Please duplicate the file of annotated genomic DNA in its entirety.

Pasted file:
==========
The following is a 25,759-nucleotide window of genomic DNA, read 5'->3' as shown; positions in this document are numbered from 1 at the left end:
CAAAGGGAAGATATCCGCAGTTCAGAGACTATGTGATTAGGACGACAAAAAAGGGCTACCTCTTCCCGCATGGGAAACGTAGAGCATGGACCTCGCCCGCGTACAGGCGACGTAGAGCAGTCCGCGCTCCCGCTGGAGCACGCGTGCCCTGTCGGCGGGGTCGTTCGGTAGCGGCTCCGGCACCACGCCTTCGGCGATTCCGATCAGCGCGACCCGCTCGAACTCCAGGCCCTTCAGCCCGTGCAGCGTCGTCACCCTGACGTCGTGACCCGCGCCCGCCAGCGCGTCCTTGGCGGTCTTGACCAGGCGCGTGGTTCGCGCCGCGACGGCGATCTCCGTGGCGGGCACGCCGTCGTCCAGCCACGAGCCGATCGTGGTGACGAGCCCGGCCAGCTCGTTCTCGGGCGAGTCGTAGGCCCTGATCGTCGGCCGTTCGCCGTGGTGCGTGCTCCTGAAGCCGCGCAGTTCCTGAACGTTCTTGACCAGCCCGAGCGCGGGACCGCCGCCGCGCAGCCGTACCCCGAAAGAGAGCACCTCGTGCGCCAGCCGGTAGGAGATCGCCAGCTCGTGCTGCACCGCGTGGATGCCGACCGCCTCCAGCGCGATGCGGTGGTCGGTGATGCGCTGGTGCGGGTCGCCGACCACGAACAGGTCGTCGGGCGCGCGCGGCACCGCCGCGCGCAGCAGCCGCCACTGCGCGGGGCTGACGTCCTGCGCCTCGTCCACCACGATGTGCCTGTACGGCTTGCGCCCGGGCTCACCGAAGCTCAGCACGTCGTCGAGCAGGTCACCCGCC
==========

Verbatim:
The following is a 25,759-nucleotide window of genomic DNA, read 5'->3' as shown; positions in this document are numbered from 1 at the left end:
CAAAGGGAAGATATCCGCAGTTCAGAGACTATGTGATTAGGACGACAAAAAAGGGCTACCTCTTCCCGCATGGGAAACGTAGAGCATGGACCTCGCCCGCGTACAGGCGACGTAGAGCAGTCCGCGCTCCCGCTGGAGCACGCGTGCCCTGTCGGCGGGGTCGTTCGGTAGCGGCTCCGGCACCACGCCTTCGGCGATTCCGATCAGCGCGACCCGCTCGAACTCCAGGCCCTTCAGCCCGTGCAGCGTCGTCACCCTGACGTCGTGACCCGCGCCCGCCAGCGCGTCCTTGGCGGTCTTGACCAGGCGCGTGGTTCGCGCCGCGACGGCGATCTCCGTGGCGGGCACGCCGTCGTCCAGCCACGAGCCGATCGTGGTGACGAGCCCGGCCAGCTCGTTCTCGGGCGAGTCGTAGGCCCTGATCGTCGGCCGTTCGCCGTGGTGCGTGCTCCTGAAGCCGCGCAGTTCCTGAACGTTCTTGACCAGCCCGAGCGCGGGACCGCCGCCGCGCAGCCGTACCCCGAAAGAGAGCACCTCGTGCGCCAGCCGGTAGGAGATCGCCAGCTCGTGCTGCACCGCGTGGATGCCGACCGCCTCCAGCGCGATGCGGTGGTCGGTGATGCGCTGGTGCGGGTCGCCGACCACGAACAGGTCGTCGGGCGCGCGCGGCACCGCCGCGCGCAGCAGCCGCCACTGCGCGGGGCTGACGTCCTGCGCCTCGTCCACCACGATGTGCCTGTACGGCTTGCGCCCGGGCTCACCGAAGCTCAGCACGTCGTCGAGCAGGTCACCCGCC